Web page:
My father refused to budge, saying that he would not accept any other prize. The headmaster finally gave in, after making my father promise that he would accord the same respect to the holy book as if it were in a Muslim home. In the 1960s, the same scenario was repeated with my elder sister, but this time with a different outcome. A student in the Faculty of Arts at the University of Baghdad, she obtained the highest marks for her exegesis of the Koran. The head of the department summoned her and asked her to renounce the prize, in order to save him from considerable embarrassment. How could he announce that a Christian student had surpassed her Muslim classmates in this discipline? This teacher clearly did not have the same courage as the headmaster of Mosul High School, thirty years earlier.
“It’s my rib that is breaking…”
Mosul is on the Silk Road – and I am proud to tell my French neighbours that muslin (mousseline), the fine cotton fabric, originated in my hometown. In this city, the children of three great monotheistic religions, from many ethnic communities from Armenia, Turkey and the Balkans, lived together for a long time, in peace and harmony. But then, political strife began to poison the city’s atmosphere. The 1948 war between Arabs and Jews triggered the departure of tens of thousands of Jews from Mosul (who, even today, have kept their very particular Mosul accents, wherever they moved).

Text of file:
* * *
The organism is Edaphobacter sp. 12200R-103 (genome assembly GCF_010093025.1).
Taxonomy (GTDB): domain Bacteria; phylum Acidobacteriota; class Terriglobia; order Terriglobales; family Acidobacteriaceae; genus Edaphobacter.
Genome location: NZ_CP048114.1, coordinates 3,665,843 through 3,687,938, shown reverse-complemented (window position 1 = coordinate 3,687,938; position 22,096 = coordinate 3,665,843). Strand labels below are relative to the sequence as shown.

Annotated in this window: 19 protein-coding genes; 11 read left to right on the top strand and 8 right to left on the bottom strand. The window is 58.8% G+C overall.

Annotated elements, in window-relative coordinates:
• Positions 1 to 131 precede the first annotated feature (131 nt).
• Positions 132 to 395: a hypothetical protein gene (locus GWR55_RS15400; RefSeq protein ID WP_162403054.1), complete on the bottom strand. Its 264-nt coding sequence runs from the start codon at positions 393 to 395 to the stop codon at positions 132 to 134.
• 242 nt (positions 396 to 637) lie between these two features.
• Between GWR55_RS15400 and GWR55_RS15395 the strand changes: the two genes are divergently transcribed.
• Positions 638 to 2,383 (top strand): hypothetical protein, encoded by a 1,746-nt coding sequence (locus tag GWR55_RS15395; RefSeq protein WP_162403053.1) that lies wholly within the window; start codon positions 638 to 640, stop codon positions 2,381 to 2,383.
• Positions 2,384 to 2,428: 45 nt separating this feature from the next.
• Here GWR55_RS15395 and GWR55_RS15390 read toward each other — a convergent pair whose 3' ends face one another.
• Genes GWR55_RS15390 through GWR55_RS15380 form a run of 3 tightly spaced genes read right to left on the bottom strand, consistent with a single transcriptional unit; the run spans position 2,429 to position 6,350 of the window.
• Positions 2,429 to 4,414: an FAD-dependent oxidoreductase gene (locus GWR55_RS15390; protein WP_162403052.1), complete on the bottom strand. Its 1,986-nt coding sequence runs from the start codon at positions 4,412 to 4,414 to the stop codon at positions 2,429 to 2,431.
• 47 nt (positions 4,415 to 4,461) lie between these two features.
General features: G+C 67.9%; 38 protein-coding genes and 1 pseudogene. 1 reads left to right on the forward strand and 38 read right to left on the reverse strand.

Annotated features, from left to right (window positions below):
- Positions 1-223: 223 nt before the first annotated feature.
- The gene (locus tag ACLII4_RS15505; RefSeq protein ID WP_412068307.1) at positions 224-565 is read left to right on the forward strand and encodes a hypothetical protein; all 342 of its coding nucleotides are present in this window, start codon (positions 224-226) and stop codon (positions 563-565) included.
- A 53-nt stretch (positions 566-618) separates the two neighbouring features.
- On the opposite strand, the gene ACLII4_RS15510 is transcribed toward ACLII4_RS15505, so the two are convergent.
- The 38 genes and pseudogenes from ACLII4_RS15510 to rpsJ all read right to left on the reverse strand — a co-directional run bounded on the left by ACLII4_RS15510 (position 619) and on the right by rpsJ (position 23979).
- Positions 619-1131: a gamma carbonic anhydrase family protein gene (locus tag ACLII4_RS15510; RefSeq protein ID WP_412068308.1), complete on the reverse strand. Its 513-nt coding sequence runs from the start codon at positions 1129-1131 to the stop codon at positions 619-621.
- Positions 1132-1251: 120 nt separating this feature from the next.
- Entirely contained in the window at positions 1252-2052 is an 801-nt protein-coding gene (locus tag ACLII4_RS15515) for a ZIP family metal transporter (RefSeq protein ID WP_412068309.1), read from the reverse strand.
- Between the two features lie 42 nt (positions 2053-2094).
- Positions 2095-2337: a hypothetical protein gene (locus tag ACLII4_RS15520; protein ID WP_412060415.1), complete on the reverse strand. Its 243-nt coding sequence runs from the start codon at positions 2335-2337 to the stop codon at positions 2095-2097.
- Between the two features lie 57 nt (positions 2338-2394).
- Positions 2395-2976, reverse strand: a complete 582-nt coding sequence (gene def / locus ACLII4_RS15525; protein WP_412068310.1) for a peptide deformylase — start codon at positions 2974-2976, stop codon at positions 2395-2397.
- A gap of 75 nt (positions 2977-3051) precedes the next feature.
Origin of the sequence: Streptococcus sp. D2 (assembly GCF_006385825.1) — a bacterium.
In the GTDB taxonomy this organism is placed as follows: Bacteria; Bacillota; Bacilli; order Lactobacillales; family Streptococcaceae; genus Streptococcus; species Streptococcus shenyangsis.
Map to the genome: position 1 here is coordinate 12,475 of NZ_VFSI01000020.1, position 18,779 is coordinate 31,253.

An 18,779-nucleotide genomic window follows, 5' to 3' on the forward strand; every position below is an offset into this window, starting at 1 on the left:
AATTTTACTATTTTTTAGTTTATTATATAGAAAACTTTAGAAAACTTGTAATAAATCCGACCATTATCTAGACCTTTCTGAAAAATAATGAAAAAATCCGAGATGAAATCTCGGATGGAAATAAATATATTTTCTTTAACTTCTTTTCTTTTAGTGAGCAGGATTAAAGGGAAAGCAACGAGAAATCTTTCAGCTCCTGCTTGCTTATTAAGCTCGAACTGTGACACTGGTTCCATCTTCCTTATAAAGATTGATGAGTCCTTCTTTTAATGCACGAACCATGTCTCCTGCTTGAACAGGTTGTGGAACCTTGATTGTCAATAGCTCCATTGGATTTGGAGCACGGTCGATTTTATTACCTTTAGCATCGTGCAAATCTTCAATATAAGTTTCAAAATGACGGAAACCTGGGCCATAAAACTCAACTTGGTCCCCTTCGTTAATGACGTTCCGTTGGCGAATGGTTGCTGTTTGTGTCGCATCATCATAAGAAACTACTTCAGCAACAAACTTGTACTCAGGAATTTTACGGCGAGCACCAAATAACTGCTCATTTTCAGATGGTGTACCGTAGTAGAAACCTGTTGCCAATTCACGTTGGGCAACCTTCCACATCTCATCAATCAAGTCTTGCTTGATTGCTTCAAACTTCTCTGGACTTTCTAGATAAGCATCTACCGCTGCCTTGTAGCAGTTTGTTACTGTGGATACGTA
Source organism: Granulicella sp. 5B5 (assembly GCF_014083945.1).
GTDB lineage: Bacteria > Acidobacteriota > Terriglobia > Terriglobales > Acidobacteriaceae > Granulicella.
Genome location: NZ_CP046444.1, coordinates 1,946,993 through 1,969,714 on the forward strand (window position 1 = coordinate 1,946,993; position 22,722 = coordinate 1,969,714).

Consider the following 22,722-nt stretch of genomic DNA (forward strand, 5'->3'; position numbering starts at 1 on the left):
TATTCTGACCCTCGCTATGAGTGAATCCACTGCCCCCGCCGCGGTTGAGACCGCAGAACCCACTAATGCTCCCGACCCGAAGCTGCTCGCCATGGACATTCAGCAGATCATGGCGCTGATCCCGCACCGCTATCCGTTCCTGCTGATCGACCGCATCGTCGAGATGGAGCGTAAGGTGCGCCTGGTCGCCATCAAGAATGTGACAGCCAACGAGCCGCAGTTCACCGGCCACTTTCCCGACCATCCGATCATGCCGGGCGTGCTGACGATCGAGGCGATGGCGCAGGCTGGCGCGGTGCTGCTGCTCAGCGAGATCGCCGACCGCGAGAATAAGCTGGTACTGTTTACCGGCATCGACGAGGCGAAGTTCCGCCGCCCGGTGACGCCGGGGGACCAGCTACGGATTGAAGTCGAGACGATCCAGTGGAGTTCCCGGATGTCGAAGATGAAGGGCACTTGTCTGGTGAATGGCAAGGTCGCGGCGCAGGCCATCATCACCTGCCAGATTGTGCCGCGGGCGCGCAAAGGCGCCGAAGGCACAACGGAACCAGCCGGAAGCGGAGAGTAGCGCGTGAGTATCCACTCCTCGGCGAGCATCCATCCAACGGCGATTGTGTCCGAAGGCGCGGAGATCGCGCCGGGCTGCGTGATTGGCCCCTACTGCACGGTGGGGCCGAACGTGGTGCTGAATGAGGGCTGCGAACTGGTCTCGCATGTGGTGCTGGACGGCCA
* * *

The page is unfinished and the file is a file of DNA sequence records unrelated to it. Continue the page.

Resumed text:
The Republic succeeded the monarchy in Iraq, against a backdrop of rivalries between political parties, and Mosul was not spared the bloodbaths caused by the fights between nationalists and communists. Then came the Gulf Wars and the American occupation. The entire country fell into chaos. But the worst was yet to come, with the occupation of Mosul by ISIS and what followed – particularly the expulsion of Christians and their exodus. The whole world watched helplessly as museums, ancient statues and monuments, bearing witness to nearly seven thousand years of civilization, were destroyed.